Mr Fred Blackburn: Will the Minister also look at the growing practice of heavy lorries travelling in convoy?
Mr Fred Blackburn: I am sorry to disappoint my right hon. Friend the Secretary of State for Local Government and Regional Planning, but it will come as no great surprise to him that my views are somewhat different from his. There is general agreement in government, both central and local, if not among the general public, on the need for some reform of local government, but there is not the same agreement about...
Mr Fred Blackburn: Is my right hon. Friend aware that he can expect strong opposition to these proposals? While everyone agrees that some measure of reform is necessary, it would appear that the Government have fallen into the same mistake that the Redcliffe-Maud Report has in thinking that mere size is the criterion of efficiency. Can he say whether any estimate has been made of the cost of carrying these...
Mr Fred Blackburn: Is my right hon. Friend aware that more time will be available for debate tomorrow if less time than usual is wasted on Business questions?
Mr Fred Blackburn: I thank my hon. Friend for his comprehensive answer to the original Question. Is he aware, as I am sure he is, that some people like at times to be quiet?
Mr Fred Blackburn: Will my hon. Friend bear continually in mind the needs of our own domestic textile industry, which has suffered more than any other industry in this country from cheap imports? If India and Pakistan have to be helped, surely the best way in which to help them is by not killing our own industry.
Mr Fred Blackburn: Do I understand that future discussions with the Argentine Government will be concerned mainly with communications?
Mr Fred Blackburn: Can my right hon. Friend confirm that it is with his Ministry that we must take up this question of pollution of the atmosphere by exhaust fumes?
Mr Fred Blackburn: The right hon. and learned Member for St. Maryiebone (Mr. Hogg) so much enjoys his speeches that he inspires a similar reaction in those who listen to him. These Lords Amendments, covering the whole of the Bill, have given rise again today to the same debate we had before. We are going over the whole gamut of the argument. It is not my purpose to go over it. I shall not take long, but I want...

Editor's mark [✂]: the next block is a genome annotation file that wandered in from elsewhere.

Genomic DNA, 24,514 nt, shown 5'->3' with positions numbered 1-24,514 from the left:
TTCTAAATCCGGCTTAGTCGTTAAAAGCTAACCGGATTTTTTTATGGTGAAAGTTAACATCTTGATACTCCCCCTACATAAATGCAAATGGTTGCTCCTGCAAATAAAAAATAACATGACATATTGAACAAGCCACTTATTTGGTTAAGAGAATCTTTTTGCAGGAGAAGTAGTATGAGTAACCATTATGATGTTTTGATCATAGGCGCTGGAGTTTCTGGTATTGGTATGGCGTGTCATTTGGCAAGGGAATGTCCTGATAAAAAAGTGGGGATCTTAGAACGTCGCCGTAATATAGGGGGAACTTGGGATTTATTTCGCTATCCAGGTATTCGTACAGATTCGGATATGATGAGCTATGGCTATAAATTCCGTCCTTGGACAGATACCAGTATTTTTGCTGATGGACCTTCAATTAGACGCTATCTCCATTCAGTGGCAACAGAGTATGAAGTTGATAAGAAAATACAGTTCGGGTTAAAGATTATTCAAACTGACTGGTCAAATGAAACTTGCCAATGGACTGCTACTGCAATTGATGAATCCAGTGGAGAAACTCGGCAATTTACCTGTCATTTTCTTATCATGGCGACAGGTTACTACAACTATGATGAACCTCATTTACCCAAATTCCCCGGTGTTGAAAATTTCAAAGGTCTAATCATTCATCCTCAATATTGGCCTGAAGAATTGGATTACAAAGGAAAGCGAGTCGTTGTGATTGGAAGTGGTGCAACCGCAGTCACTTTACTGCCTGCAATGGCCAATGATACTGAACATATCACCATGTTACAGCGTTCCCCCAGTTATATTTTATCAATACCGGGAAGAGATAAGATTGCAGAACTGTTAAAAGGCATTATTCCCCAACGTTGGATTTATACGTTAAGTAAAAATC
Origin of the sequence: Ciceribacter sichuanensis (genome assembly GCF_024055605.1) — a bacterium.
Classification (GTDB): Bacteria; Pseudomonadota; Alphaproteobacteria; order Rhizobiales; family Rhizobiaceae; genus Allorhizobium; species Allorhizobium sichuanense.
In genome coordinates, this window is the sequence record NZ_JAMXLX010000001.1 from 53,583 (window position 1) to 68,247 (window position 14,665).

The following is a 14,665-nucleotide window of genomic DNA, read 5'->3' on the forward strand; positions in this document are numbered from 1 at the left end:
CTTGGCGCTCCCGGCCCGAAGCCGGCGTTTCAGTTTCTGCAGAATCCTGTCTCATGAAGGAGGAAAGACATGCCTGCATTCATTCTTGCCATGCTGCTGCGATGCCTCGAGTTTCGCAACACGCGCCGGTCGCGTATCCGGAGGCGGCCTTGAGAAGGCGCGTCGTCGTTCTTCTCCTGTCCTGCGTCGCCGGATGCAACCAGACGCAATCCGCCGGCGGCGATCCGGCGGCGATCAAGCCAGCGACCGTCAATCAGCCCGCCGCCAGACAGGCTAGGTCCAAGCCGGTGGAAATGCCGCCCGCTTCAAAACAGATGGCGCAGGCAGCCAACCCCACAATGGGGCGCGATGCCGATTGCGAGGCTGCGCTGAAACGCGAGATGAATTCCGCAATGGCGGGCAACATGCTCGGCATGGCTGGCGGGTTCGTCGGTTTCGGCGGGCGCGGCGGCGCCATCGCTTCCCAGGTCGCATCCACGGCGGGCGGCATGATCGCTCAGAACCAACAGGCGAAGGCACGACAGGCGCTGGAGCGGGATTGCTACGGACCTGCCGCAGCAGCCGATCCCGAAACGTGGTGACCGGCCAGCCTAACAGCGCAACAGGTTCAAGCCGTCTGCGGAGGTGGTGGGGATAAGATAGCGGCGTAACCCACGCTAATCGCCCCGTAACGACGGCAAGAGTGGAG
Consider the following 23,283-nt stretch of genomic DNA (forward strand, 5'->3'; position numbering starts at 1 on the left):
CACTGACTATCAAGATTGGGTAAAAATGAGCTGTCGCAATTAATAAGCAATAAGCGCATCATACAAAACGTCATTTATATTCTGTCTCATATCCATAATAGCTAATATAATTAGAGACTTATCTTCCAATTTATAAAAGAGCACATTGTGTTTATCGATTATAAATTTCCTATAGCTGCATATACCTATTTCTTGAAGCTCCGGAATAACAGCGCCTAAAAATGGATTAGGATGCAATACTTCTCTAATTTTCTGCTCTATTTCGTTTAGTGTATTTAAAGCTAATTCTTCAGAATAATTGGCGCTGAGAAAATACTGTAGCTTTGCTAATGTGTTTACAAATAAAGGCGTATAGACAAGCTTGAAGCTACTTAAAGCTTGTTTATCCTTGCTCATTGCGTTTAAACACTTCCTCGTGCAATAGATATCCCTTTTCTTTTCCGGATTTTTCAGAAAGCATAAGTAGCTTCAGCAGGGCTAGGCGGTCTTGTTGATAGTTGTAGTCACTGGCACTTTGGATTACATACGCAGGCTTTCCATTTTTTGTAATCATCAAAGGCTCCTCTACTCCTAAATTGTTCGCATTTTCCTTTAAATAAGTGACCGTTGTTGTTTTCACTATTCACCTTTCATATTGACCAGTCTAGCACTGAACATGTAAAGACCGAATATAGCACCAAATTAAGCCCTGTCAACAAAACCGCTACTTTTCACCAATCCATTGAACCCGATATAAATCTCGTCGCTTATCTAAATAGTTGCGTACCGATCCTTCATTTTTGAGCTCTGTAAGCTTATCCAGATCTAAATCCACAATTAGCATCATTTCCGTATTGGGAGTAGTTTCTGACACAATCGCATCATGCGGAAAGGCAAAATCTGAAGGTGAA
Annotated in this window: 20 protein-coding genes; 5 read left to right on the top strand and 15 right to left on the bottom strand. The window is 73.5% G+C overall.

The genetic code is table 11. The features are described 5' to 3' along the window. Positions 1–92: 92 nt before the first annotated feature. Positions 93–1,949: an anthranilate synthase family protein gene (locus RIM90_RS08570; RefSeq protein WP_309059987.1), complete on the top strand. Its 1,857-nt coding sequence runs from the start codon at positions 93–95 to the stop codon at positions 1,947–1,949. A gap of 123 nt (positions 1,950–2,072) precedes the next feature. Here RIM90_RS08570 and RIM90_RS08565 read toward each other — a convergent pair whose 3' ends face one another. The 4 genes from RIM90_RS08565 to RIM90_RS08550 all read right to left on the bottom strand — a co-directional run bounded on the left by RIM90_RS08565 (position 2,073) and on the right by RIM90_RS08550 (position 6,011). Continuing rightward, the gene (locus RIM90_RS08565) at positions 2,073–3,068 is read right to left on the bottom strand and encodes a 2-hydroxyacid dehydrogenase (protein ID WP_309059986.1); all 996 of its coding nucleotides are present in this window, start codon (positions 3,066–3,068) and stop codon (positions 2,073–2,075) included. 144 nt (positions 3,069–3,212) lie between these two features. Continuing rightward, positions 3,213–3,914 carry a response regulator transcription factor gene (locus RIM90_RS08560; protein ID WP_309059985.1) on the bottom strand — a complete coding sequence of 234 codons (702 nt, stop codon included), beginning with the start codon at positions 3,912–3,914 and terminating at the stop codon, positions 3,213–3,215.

Mr Fred Blackburn: I think that both right hon. Gentlemen have misunderstood me. I did not criticise the other place. I said that we had no control whatever over the Amendments which they passed there. They are entitled to pass any Amendment they like. All I said was that, according to the rules of this House, when those Amendments come here, they are out of order according to our rules——
Mr Fred Blackburn: May I just add that before I made that statement I took advice also on the subject?
Mr Fred Blackburn: While the industry will, of course, be grateful for anything that happens along these lines, may I ask my right hon. Friend whether he is aware that there is at least one dissentient voice on the question of the 15 per cent. tariff, particularly if it is to be limited to Commonwealth countries? Would he explain why the Government are repeatedly so adamant on the question of the most effective...
Mr Fred Blackburn: rose—
Mr Fred Blackburn: I was Chairman of the Committee and it ought to be made clear that any responsible Committee of this House would have had to do the same as we did and find that the case for the Empingham Reservoir was overwhelming. Our report was because of the future. We were told that there were another eight schemes in the pipeline. It was because of those that we put in this special report about the Wash...
Mr Fred Blackburn: Is my right hon. Friend aware that, in addition to so-called malicious complaints, there is a percentage of complaints which can be called trivial? Some people consider that the police show exemplary patience and do a good job under what often are trying circumstances.
Mr Fred Blackburn: Since this is an import saving industry, does not my hon. Friend think that such firms are treated unfairly as regards both investment grants and S.E.T. in comparison with the scrap metal and waste paper industries?
Mr Fred Blackburn: Since other efforts to control imports have failed lamentably, is it not time the Government gave further consideration to import controls, which some of us have been advocating since 1964?
Mr Fred Blackburn: With aeroplanes, ships and hovercraft, why do we need another very expensive link?
Mr Fred Blackburn: When we are discussing what matters are in order, we might consider that there is some doubt about whether this debate is actually in order. Standing Order No. 45 says that all considerations of the Preamble should take place after the discussion of all parts of the Bill—
Mr Fred Blackburn: Whether it is in order or not, I am not objecting to the debate taking place, because it is useful. But if we had discussed the Preamble at the end of the Bill, it would have been reasonable to expect someone to put down an Amendment to delete the second part of the Preamble if there had been nothing in the Bill to cover it. The Government have made a mistake in introducing this long...